Remote Backups with Amazon's S3

February 09, 2009

Recently, my SATA controller on my RAID box failed, silently corrupting my entire array. Fun stuff, I assure you. Luckily, I had backed up the array about a month before the failure and was keeping a nightly rsync running. I had a few things that weren't included in the rsync backup, but I didn't really lose much data. So, again, backups saved my ass!

But, I've been aware for a while that regardless of how much I back up, I still have everything in one place. If there were a fire or a robbery, I'd be completely SOL. This fact has prompted me to look for some free or very low cost online file storage services. Most of the ones I found required you to run their software for them to work. This wasn't very desirable for several reasons, the most important being that I run Linux and most of the services didn't have a Linux client to use. But even more than that, I wanted to be the one in change of the backups, something that would allow me to just set up a cron job that would encrypt my data and ideally use rsync (via this script) to send that data. Unfortunately, I still haven't found that, but I did find service that is both cheap and easy to use; Amazon's Simple Storage Service!

To be fair, I didn't find it, I was tipped off to it by a friend. I had heard of it, but never even considered using it for backups. Looking at the prices though, I couldn't resist. For just $0.15/month per GB stored and $0.10 per GB transfered, I would theoretically keep weekly incremental backups of 2GB worth of data for $0.70/month or less!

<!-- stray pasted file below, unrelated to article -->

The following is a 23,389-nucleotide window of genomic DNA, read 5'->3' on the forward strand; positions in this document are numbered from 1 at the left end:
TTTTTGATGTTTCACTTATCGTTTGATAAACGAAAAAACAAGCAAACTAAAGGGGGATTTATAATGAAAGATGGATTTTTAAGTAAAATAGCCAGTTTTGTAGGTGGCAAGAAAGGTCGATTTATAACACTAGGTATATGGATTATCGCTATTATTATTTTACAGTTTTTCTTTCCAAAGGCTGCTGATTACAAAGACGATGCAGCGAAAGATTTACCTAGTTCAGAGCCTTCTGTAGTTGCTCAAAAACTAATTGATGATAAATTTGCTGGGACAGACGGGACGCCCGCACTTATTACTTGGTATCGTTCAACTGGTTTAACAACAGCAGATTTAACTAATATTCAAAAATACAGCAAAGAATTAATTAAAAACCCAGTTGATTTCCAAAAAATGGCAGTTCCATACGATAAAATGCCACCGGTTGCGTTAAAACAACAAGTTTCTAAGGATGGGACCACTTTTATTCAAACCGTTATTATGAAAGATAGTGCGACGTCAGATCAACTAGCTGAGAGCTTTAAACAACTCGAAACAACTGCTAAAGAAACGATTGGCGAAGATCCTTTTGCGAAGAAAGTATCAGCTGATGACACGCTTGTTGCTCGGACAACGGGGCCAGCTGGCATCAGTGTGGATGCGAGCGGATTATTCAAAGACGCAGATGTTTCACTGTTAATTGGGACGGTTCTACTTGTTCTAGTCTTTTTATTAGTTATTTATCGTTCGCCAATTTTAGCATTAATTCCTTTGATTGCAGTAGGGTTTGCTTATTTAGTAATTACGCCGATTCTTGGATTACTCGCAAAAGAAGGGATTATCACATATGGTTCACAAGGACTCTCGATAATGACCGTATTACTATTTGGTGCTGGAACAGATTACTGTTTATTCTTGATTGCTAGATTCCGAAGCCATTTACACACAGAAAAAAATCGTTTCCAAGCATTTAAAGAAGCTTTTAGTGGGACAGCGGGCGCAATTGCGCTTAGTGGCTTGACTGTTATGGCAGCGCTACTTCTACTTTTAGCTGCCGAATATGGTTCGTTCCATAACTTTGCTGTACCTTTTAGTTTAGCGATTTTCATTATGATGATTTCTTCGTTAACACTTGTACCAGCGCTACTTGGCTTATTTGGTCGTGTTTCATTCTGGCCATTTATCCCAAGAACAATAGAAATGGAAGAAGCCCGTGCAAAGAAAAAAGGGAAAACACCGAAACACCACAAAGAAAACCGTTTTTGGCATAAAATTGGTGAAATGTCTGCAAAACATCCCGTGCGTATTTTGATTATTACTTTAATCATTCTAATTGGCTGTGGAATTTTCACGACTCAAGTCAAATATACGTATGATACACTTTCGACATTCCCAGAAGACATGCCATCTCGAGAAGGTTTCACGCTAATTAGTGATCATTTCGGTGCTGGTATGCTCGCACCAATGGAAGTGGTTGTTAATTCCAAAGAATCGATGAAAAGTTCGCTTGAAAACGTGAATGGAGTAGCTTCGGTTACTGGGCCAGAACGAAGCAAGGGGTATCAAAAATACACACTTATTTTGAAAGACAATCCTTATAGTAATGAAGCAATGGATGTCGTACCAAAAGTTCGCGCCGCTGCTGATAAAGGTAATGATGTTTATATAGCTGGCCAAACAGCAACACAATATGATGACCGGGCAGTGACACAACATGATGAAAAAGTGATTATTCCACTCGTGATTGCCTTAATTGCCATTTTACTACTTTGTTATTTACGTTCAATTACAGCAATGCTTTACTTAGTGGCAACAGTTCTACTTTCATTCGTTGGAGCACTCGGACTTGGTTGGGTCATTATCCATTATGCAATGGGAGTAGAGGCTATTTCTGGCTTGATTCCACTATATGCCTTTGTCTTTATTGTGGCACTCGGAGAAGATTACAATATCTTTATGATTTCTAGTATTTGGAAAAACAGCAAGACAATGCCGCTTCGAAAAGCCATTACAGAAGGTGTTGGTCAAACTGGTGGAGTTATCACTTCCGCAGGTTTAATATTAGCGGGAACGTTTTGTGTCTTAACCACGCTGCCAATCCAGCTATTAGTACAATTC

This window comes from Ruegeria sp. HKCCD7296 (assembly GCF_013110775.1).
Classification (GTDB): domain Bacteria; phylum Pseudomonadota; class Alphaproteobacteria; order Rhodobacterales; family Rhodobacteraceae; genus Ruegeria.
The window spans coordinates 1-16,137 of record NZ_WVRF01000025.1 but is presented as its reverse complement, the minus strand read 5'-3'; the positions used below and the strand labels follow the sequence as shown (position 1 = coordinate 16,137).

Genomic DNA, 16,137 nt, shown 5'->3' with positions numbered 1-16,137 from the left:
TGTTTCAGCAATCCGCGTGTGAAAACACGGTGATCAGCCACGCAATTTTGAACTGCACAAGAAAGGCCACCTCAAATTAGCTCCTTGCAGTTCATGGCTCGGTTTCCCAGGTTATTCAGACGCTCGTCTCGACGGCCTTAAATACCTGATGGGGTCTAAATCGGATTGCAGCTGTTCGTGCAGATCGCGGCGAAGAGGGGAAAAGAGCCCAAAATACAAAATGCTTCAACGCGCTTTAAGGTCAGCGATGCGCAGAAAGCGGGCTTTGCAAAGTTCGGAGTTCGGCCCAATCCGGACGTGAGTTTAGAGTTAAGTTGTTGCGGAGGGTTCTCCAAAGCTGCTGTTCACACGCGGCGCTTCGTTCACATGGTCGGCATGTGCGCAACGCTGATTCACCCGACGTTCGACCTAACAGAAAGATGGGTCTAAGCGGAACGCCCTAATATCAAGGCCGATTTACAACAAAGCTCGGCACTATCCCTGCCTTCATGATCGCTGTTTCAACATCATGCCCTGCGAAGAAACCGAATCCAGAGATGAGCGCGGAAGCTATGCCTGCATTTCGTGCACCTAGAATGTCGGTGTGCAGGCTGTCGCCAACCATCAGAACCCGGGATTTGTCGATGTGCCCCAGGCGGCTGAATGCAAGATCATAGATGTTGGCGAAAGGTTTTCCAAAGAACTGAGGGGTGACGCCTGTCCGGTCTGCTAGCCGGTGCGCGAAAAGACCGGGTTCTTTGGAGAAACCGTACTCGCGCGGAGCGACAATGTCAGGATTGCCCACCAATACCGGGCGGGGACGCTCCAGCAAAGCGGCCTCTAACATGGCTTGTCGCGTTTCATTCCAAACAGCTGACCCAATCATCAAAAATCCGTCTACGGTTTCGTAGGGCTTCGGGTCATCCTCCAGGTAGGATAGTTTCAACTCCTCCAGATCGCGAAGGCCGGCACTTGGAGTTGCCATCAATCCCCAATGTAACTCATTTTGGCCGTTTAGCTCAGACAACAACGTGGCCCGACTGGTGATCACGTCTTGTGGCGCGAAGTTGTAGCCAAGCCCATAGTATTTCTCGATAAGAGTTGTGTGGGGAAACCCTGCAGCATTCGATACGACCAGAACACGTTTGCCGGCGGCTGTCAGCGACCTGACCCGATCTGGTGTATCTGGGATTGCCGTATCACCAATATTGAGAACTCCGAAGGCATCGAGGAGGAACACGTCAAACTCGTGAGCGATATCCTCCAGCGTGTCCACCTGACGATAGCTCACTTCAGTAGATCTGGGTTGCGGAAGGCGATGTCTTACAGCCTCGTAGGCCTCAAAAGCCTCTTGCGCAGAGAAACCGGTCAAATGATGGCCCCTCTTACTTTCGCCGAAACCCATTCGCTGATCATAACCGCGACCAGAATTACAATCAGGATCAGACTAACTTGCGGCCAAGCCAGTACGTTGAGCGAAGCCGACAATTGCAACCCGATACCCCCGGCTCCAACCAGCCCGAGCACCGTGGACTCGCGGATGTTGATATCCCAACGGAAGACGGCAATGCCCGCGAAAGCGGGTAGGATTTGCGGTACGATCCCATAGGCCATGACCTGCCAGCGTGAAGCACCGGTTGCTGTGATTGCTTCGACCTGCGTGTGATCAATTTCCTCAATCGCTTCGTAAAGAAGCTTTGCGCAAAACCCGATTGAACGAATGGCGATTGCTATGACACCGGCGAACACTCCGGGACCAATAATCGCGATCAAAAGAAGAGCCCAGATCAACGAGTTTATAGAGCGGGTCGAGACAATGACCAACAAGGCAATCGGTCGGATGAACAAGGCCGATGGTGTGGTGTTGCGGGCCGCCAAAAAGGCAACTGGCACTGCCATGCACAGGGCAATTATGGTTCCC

UPDATE: Standard storage is now $0.03 per GB, and Infrequent Access is $0.0125 per GB. Using IA, I've put a bunch more stuff on S3, and my monthly spend is like $0.50 now.

I was also pointed to some pretty handy Firefox extensions s3:// and S3Fox. S3Fox is much cooler than s3://, but using it on my machine was causing X to use 100% of the cpu for some reason, so it wasn't really usable for me. s3:// suited me just fine, allowing me to create "buckets" and browse, upload and remove my files from those buckets. It also saved the login info so all I need to do is slap the full S3 path in the address bar (like s3://mybucket/) and I was off. Now that was convenient!

UPDATE: I just use transmit now, it's really seemless and feels like FTP.

Next up, I needed a way to script my backups. I was planning to use the s3fs Fuse library but I thought that might be overkill. Plus, for whatever reason, I'm just not ready to play with Fuse; it's super cool, but I just didn't feel like setting it up. Plus, I found s3cmd. Like s3://, it stores your login info to ease login and access of your files, but it offers one more step that is vital (at least to me); encryption!

s3cmd -e put myfile s3://mybucket

This will encrypt myfile locally and upload encrypted version to my bucket on S3. s3cmd uses symetric gpg and stores the password when you configure your AWS login information. Best of all, it transparently decrypts the file(s) when you download them from your s3 account. You don't even have to tell s3cmd that the file is encrypted, it automatically knows. Amazing!

So, while I wish I had rsync access to the s3 service, I can make it meet my needs with a little tar magic. Since tar has an option to only grab files that have been changed since a specific date, I can leave my huge, base archive up there and just create a weekly tar file of all of the changed files since the last weekly tar file. So, I have my backup from today (2/9) and in a week (2/16) I'll create a backup of all files that have changed since today (2/9). A week from then (2/23), I'll create an archive of all the files that have changed since previous week (2/16) and so on. When the incremental backups start to get too large, I'll simply create a new base backup and start the process all over again. Should work out swimmingly!

See all 65 posts